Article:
Manufacturing in the past allowed the working man increased wages - as is happening in Chindia. In the West the working mans wage has been at best stagnant (allowing for inflation) for the last few years.
 
#14
Silver_Bull said:
The West still has the edge in engineering and technology but the East is now producing many graduate engineers - we produce many fine Media Studies graduates! Eventually Chindia will overtake us in this area as well.
I have to say that this is so true my field is fashion and graphic design at uni i nealry half of my class was from mainland china and were here to study and looking foward to returning home too work in the top layers of their manufacturing industry, engineering and the sciences are aslo following this trend!



Silver_Bull said:
Manufacturing in the past allowed the working man increased wages - as is happening in Chindia. In the West the working mans wage has been at best stagnant (allowing for inflation) for the last few years.
here lies the rub whilst we strive to keep our labour costs down by holding down wages, this reduces the disposable income to keep our economy bouyant. :(
 
#15
Is the issue whether you are manufacturing or not a bit of a red herring? Surely the issue is whether there is a positive contribution to the balance sheet of UK plc. If it be making saleable goods or selling a service ABROAD then the contribution is positive, if it is just recycling money within the UK then the contribution is neutral, but if importing either service or goods then the effect is negative. Hence the balance of payments is a paramount indicator of the nations financial health.

If money is trapped inside an economy or more is earned from external sources and placed into that economy the ecomomy grows, but if money comes out then it contracts. Where the UK has problems is that whilst the economy has apparently grown it has done so on the back of higher goverment borrowing and windfall taxes. It is not a sustainable position.
 
#16
halo_jones said:
here lies the rub whilst we strive to keep our labour costs down by holding down wages, this reduces the disposable income to keep our economy bouyant. :(
Unfortunately the consequence of globalisation (apart from cheap electronic goods) means that wages will fall in the West and rise in the East until parity is achieved.

It suits the politicians as it keeps the "inflation" figures down. Don't forget that the true definition of inflation is an increase in the money supply and that asset price increases are a result of this!

Never believe Tony or Gordon when they tell you high oil prices feed inflation - high oil prices (and all asset classes) are a RESULT of inflation. True inflation in this country (as defined by an increase in the money supply) is running in excess of 10%.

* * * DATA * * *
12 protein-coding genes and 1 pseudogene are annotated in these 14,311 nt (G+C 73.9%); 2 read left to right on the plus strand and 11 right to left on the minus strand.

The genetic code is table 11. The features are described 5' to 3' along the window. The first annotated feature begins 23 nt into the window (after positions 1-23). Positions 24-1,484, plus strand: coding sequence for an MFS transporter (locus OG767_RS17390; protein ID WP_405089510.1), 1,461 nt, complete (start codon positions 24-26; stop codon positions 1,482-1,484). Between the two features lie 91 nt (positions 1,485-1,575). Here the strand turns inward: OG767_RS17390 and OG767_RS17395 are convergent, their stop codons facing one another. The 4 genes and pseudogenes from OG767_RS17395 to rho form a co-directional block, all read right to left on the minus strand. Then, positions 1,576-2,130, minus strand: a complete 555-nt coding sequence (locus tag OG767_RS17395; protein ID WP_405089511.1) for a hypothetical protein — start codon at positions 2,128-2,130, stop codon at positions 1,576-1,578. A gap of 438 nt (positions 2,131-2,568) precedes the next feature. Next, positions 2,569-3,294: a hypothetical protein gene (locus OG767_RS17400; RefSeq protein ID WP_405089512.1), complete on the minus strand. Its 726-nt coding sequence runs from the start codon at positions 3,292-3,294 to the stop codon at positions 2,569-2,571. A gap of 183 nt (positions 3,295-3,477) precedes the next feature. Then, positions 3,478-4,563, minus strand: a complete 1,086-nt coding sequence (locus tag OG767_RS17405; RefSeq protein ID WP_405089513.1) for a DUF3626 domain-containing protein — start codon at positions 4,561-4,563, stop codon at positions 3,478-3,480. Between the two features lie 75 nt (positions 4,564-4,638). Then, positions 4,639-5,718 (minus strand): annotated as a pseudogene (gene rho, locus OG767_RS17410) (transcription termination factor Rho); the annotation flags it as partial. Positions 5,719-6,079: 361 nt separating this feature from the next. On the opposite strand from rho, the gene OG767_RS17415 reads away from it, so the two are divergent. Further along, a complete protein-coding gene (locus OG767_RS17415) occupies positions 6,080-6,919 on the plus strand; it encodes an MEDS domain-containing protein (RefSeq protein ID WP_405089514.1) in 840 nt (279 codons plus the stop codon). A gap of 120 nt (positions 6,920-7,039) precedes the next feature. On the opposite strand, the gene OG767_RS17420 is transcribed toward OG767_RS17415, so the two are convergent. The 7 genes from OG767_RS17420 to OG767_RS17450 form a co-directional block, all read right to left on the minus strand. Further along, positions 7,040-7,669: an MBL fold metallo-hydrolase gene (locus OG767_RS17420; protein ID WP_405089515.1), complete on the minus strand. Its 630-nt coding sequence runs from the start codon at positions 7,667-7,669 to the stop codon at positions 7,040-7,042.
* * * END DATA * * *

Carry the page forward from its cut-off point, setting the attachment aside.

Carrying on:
Simply put - the more dosh that is sloshing around the economy the higher prices will rise.

Sorry for moving off topic slightly.
 
#17
Silver_Bull said:
halo_jones said:
here lies the rub whilst we strive to keep our labour costs down by holding down wages, this reduces the disposable income to keep our economy bouyant. :(
Unfortunately the consequence of globalisation (apart from cheap electronic goods) means that wages will fall in the West and rise in the East until parity is achieved.

It suits the politicians as it keeps the "inflation" figures down. Don't forget that the true definition of inflation is an increase in the money supply and that asset price increases are a result of this!

Never believe Tony or Gordon when they tell you high oil prices feed inflation - high oil prices (and all asset classes) are a RESULT of inflation. True inflation in this country (as defined by an increase in the money supply) is running in excess of 10%.

Simply put - the more dosh that is sloshing around the economy the higher prices will rise.

Sorry for moving off topic slightly.
I think that you have actually nailed the topic, parity in wages is perhaps starting too happen as 'Chindia' hold on our markets increase.

However if we do not strive to create work for our work force what will happen in the long term! that is my question and one that i have yet too see a perfect answer.

Liabour have squandered many assets in the last 15 years and allowed and in some case encouraged the selling off of UK plc.

And as for the city ask your self who owns both LLoyds of london and the London stock exchange!

While foreign investment is an important part of our economic health, remember that when push comes to shove and they feel the pinch he will shut down his foreign production, before they shut down there home manufacturing or services.
 
#18
I think you need to take that in context.

The prime driver of any economy is its access to, use and control of finances. This is true for any country. The problem in this country is that everything is centred on London. We have the parliament here, the financial markets, the biggest airport, the most immigrants etc etc. We do not have any manufacturing.

It is a great big fish bowl, that the rest of the UK looks at and imprints its own prejudices upon.

However, you cannot argue that the UK economy is purely driven by the City.